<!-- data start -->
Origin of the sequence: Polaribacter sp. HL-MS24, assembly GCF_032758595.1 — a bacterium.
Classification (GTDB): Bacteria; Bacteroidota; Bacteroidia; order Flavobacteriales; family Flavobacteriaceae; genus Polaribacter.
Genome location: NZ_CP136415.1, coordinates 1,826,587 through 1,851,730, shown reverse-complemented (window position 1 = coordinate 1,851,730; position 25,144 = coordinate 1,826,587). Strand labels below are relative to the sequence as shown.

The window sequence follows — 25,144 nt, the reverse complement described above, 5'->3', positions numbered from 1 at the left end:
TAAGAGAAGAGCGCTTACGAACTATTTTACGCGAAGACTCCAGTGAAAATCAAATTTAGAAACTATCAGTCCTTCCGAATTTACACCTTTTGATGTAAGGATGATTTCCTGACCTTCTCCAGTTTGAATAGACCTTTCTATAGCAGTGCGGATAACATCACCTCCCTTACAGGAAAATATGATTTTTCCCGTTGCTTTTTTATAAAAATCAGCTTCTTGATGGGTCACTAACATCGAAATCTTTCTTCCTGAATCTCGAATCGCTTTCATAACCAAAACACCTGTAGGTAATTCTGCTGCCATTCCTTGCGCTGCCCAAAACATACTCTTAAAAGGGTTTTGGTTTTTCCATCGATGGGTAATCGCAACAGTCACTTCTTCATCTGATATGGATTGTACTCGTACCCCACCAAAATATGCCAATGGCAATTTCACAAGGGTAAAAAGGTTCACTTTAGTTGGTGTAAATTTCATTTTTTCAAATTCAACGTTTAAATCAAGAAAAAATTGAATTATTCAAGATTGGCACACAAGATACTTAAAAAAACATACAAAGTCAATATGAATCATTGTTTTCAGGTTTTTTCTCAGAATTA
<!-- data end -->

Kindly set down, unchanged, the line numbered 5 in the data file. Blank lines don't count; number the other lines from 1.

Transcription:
TAAGAGAAGAGCGCTTACGAACTATTTTACGCGAAGACTCCAGTGAAAATCAAATTTAGAAACTATCAGTCCTTCCGAATTTACACCTTTTGATGTAAGGATGATTTCCTGACCTTCTCCAGTTTGAATAGACCTTTCTATAGCAGTGCGGATAACATCACCTCCCTTACAGGAAAATATGATTTTTCCCGTTGCTTTTTTATAAAAATCAGCTTCTTGATGGGTCACTAACATCGAAATCTTTCTTCCTGAATCTCGAATCGCTTTCATAACCAAAACACCTGTAGGTAATTCTGCTGCCATTCCTTGCGCTGCCCAAAACATACTCTTAAAAGGGTTTTGGTTTTTCCATCGATGGGTAATCGCAACAGTCACTTCTTCATCTGATATGGATTGTACTCGTACCCCACCAAAATATGCCAATGGCAATTTCACAAGGGTAAAAAGGTTCACTTTAGTTGGTGTAAATTTCATTTTTTCAAATTCAACGTTTAAATCAAGAAAAAATTGAATTATTCAAGATTGGCACACAAGATACTTAAAAAAACATACAAAGTCAATATGAATCATTGTTTTCAGGTTTTTTCTCAGAATTA